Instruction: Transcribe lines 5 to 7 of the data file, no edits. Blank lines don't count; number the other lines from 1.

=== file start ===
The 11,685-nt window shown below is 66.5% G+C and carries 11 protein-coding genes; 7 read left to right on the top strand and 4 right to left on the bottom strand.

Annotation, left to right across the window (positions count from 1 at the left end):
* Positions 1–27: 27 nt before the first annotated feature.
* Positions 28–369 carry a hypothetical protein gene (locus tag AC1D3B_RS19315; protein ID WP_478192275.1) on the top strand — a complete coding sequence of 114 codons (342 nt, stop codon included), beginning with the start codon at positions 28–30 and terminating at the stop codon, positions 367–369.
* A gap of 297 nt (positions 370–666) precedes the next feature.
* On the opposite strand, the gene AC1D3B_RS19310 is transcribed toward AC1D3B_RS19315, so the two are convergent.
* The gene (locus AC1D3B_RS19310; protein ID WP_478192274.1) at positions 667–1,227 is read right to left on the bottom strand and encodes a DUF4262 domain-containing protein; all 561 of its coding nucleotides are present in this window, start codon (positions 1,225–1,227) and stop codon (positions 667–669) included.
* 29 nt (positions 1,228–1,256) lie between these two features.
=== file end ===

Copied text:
* A gap of 297 nt (positions 370–666) precedes the next feature.
* On the opposite strand, the gene AC1D3B_RS19310 is transcribed toward AC1D3B_RS19315, so the two are convergent.
* The gene (locus AC1D3B_RS19310; protein ID WP_478192274.1) at positions 667–1,227 is read right to left on the bottom strand and encodes a DUF4262 domain-containing protein; all 561 of its coding nucleotides are present in this window, start codon (positions 1,225–1,227) and stop codon (positions 667–669) included.